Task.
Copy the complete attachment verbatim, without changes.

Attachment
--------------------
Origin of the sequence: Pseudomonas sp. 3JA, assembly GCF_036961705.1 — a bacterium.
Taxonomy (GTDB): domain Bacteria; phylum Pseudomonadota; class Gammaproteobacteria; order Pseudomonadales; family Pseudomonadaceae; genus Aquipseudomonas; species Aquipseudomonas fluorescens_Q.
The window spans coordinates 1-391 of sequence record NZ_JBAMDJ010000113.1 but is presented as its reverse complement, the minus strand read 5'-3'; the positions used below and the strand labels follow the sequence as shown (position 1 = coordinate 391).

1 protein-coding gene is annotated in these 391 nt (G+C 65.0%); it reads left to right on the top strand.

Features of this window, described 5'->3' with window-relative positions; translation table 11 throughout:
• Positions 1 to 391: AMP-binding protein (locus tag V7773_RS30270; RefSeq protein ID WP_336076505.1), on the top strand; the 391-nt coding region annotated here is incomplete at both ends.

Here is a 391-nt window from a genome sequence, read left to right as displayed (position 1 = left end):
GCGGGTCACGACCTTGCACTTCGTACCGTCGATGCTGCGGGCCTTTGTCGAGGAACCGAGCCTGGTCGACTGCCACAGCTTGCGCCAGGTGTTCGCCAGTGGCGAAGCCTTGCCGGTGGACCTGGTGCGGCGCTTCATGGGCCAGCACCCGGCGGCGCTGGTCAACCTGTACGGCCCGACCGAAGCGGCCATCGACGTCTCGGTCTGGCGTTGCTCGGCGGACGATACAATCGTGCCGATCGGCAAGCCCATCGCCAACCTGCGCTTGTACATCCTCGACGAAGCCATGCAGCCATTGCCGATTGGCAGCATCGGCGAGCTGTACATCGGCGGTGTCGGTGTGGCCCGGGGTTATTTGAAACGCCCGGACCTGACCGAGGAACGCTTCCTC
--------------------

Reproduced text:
Origin of the sequence: Pseudomonas sp. 3JA, assembly GCF_036961705.1 — a bacterium.
Taxonomy (GTDB): domain Bacteria; phylum Pseudomonadota; class Gammaproteobacteria; order Pseudomonadales; family Pseudomonadaceae; genus Aquipseudomonas; species Aquipseudomonas fluorescens_Q.
The window spans coordinates 1-391 of sequence record NZ_JBAMDJ010000113.1 but is presented as its reverse complement, the minus strand read 5'-3'; the positions used below and the strand labels follow the sequence as shown (position 1 = coordinate 391).

1 protein-coding gene is annotated in these 391 nt (G+C 65.0%); it reads left to right on the top strand.

Features of this window, described 5'->3' with window-relative positions; translation table 11 throughout:
• Positions 1 to 391: AMP-binding protein (locus tag V7773_RS30270; RefSeq protein ID WP_336076505.1), on the top strand; the 391-nt coding region annotated here is incomplete at both ends.

Here is a 391-nt window from a genome sequence, read left to right as displayed (position 1 = left end):
GCGGGTCACGACCTTGCACTTCGTACCGTCGATGCTGCGGGCCTTTGTCGAGGAACCGAGCCTGGTCGACTGCCACAGCTTGCGCCAGGTGTTCGCCAGTGGCGAAGCCTTGCCGGTGGACCTGGTGCGGCGCTTCATGGGCCAGCACCCGGCGGCGCTGGTCAACCTGTACGGCCCGACCGAAGCGGCCATCGACGTCTCGGTCTGGCGTTGCTCGGCGGACGATACAATCGTGCCGATCGGCAAGCCCATCGCCAACCTGCGCTTGTACATCCTCGACGAAGCCATGCAGCCATTGCCGATTGGCAGCATCGGCGAGCTGTACATCGGCGGTGTCGGTGTGGCCCGGGGTTATTTGAAACGCCCGGACCTGACCGAGGAACGCTTCCTC